Singin’ I’m No A Billy, He’s A Tim
A LAUGH out loud piece of theatre — particularly so for those of an Old Firm disposition — this play is nearly years 10-years-old, though you would never know it.
it has been brought right up to date with some clever references including mention of Rangers current situation outwith the Premier League, as well as an utterance on Scottish independence and even the recent liturgical changes in mass responses, while mandatory mentions of current squad players such as Anthony Stokes and Jon Daly are par for the course.
Des Dillon’s play first gained international acclaim at the Edinburgh Festival and as a self proclaimed "reformed bigot" it is no surprise that it is full of heated exchanges that only a serious entrenched football fan could come up with.
It is set in a holding cell with both a Celtic and Rangers fan learning that much to their horror they are sharing the less than luxurious facilities on the day their two teams play each other in the cup.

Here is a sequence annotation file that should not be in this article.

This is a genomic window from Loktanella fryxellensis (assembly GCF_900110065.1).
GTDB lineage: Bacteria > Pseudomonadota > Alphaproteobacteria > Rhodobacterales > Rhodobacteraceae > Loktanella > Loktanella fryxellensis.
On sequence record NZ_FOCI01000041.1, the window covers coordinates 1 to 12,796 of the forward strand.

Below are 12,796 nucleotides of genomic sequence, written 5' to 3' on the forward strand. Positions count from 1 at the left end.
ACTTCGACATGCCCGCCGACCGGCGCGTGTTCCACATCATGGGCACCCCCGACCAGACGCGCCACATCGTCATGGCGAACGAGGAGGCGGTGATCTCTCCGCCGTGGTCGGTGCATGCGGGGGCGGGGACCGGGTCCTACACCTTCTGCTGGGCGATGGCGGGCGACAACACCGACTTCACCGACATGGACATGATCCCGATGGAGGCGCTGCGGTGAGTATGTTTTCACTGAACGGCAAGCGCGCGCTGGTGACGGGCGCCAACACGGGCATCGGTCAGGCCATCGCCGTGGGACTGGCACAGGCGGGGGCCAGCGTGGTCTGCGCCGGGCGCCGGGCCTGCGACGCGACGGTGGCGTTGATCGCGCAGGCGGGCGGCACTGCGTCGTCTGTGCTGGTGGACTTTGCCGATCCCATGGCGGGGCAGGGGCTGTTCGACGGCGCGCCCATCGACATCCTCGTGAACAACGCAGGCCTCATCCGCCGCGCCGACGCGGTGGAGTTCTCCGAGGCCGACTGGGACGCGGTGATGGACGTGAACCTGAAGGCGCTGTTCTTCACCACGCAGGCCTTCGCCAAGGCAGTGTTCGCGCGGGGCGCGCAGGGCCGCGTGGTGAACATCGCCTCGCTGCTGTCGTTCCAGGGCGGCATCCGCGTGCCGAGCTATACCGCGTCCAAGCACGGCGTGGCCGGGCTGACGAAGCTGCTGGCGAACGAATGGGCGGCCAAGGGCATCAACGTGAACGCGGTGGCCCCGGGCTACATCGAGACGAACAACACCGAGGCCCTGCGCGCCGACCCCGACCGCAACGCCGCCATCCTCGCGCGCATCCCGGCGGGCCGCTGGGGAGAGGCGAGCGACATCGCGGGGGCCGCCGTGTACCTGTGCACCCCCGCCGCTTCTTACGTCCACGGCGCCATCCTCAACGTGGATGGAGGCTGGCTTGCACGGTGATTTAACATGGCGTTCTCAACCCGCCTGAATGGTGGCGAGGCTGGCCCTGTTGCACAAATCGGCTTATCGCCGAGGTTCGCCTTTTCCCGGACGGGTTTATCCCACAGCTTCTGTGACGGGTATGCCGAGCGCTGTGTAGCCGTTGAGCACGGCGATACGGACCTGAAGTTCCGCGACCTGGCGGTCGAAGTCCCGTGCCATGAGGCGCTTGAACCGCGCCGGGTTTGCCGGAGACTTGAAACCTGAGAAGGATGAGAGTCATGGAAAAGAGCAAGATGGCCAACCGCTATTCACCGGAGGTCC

It is peppered through-out with a variety of well known football songs from both Glasgow teams, as well as tribal chants and lots of bad language, so for those not fond of the odd expletive it is one to miss. But it does add to the impression that these two actors are extremely convincing Old Firm die hard fans.
Harry the prison warden also adds a sub-plot to the main story, which allows us to see the true human side of both football fans.
Ultimately though, it is a story of deep rooted sectarianism, which has blighted Scotland for centuries.
Perhaps most importantly of all, it seeks to poke fun at how ridiculous the situation is and points out that actually these football fans, despite not supporting the same team, have a lot more in common than they realise and are not the arch enemies they initially believed they were.